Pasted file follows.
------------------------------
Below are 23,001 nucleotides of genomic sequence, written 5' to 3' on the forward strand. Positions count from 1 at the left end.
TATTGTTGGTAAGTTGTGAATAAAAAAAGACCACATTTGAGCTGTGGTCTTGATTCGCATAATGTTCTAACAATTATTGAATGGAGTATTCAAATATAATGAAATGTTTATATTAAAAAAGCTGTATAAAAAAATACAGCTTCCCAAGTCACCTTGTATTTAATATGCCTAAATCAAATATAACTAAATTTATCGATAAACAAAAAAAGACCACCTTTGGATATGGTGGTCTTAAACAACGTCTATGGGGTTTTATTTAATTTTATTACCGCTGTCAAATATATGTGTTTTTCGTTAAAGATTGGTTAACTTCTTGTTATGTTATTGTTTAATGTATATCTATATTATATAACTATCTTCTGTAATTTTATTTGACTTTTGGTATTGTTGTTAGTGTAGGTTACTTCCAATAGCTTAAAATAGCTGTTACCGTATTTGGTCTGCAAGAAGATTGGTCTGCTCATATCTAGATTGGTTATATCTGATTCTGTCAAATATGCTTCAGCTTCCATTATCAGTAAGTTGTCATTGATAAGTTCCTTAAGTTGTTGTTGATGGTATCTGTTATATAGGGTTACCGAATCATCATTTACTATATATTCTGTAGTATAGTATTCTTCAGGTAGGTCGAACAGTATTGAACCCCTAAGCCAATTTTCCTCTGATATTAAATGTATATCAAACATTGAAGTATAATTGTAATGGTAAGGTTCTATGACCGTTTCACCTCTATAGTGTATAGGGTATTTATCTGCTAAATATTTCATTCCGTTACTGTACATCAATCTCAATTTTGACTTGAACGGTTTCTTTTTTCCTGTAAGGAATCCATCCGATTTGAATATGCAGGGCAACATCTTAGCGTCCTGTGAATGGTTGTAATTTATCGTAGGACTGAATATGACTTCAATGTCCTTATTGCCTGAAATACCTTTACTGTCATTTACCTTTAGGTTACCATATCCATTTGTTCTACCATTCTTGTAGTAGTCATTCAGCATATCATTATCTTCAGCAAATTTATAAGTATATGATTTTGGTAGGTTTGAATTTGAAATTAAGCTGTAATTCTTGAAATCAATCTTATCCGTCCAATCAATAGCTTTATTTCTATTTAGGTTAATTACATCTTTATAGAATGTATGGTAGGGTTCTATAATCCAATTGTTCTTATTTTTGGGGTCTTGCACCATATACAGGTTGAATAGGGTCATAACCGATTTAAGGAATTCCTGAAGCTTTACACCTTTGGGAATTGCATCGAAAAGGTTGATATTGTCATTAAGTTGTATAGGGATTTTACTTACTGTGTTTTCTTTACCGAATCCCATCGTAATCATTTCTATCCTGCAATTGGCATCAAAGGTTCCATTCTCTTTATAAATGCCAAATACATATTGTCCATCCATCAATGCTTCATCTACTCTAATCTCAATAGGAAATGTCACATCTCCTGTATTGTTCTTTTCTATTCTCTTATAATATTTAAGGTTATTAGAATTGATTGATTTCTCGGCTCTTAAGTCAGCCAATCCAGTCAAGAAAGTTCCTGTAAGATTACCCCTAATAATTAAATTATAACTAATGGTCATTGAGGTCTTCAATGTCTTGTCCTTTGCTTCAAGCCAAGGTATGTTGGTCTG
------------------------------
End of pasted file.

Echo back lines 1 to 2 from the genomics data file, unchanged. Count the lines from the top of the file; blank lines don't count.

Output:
Below are 23,001 nucleotides of genomic sequence, written 5' to 3' on the forward strand. Positions count from 1 at the left end.
TATTGTTGGTAAGTTGTGAATAAAAAAAGACCACATTTGAGCTGTGGTCTTGATTCGCATAATGTTCTAACAATTATTGAATGGAGTATTCAAATATAATGAAATGTTTATATTAAAAAAGCTGTATAAAAAAATACAGCTTCCCAAGTCACCTTGTATTTAATATGCCTAAATCAAATATAACTAAATTTATCGATAAACAAAAAAAGACCACCTTTGGATATGGTGGTCTTAAACAACGTCTATGGGGTTTTATTTAATTTTATTACCGCTGTCAAATATATGTGTTTTTCGTTAAAGATTGGTTAACTTCTTGTTATGTTATTGTTTAATGTATATCTATATTATATAACTATCTTCTGTAATTTTATTTGACTTTTGGTATTGTTGTTAGTGTAGGTTACTTCCAATAGCTTAAAATAGCTGTTACCGTATTTGGTCTGCAAGAAGATTGGTCTGCTCATATCTAGATTGGTTATATCTGATTCTGTCAAATATGCTTCAGCTTCCATTATCAGTAAGTTGTCATTGATAAGTTCCTTAAGTTGTTGTTGATGGTATCTGTTATATAGGGTTACCGAATCATCATTTACTATATATTCTGTAGTATAGTATTCTTCAGGTAGGTCGAACAGTATTGAACCCCTAAGCCAATTTTCCTCTGATATTAAATGTATATCAAACATTGAAGTATAATTGTAATGGTAAGGTTCTATGACCGTTTCACCTCTATAGTGTATAGGGTATTTATCTGCTAAATATTTCATTCCGTTACTGTACATCAATCTCAATTTTGACTTGAACGGTTTCTTTTTTCCTGTAAGGAATCCATCCGATTTGAATATGCAGGGCAACATCTTAGCGTCCTGTGAATGGTTGTAATTTATCGTAGGACTGAATATGACTTCAATGTCCTTATTGCCTGAAATACCTTTACTGTCATTTACCTTTAGGTTACCATATCCATTTGTTCTACCATTCTTGTAGTAGTCATTCAGCATATCATTATCTTCAGCAAATTTATAAGTATATGATTTTGGTAGGTTTGAATTTGAAATTAAGCTGTAATTCTTGAAATCAATCTTATCCGTCCAATCAATAGCTTTATTTCTATTTAGGTTAATTACATCTTTATAGAATGTATGGTAGGGTTCTATAATCCAATTGTTCTTATTTTTGGGGTCTTGCACCATATACAGGTTGAATAGGGTCATAACCGATTTAAGGAATTCCTGAAGCTTTACACCTTTGGGAATTGCATCGAAAAGGTTGATATTGTCATTAAGTTGTATAGGGATTTTACTTACTGTGTTTTCTTTACCGAATCCCATCGTAATCATTTCTATCCTGCAATTGGCATCAAAGGTTCCATTCTCTTTATAAATGCCAAATACATATTGTCCATCCATCAATGCTTCATCTACTCTAATCTCAATAGGAAATGTCACATCTCCTGTATTGTTCTTTTCTATTCTCTTATAATATTTAAGGTTATTAGAATTGATTGATTTCTCGGCTCTTAAGTCAGCCAATCCAGTCAAGAAAGTTCCTGTAAGATTACCCCTAATAATTAAATTATAACTAATGGTCATTGAGGTCTTCAATGTCTTGTCCTTTGCTTCAAGCCAAGGTATGTTGGTCTG